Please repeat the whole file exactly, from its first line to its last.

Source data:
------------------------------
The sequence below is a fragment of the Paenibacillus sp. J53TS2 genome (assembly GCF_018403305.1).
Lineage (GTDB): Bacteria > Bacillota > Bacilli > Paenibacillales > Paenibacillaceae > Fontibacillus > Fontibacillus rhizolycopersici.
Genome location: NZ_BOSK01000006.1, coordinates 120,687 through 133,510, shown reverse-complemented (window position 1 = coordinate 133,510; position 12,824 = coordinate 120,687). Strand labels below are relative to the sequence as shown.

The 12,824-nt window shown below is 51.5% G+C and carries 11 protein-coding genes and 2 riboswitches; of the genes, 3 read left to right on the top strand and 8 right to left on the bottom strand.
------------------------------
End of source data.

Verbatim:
The sequence below is a fragment of the Paenibacillus sp. J53TS2 genome (assembly GCF_018403305.1).
Lineage (GTDB): Bacteria > Bacillota > Bacilli > Paenibacillales > Paenibacillaceae > Fontibacillus > Fontibacillus rhizolycopersici.
Genome location: NZ_BOSK01000006.1, coordinates 120,687 through 133,510, shown reverse-complemented (window position 1 = coordinate 133,510; position 12,824 = coordinate 120,687). Strand labels below are relative to the sequence as shown.

The 12,824-nt window shown below is 51.5% G+C and carries 11 protein-coding genes and 2 riboswitches; of the genes, 3 read left to right on the top strand and 8 right to left on the bottom strand.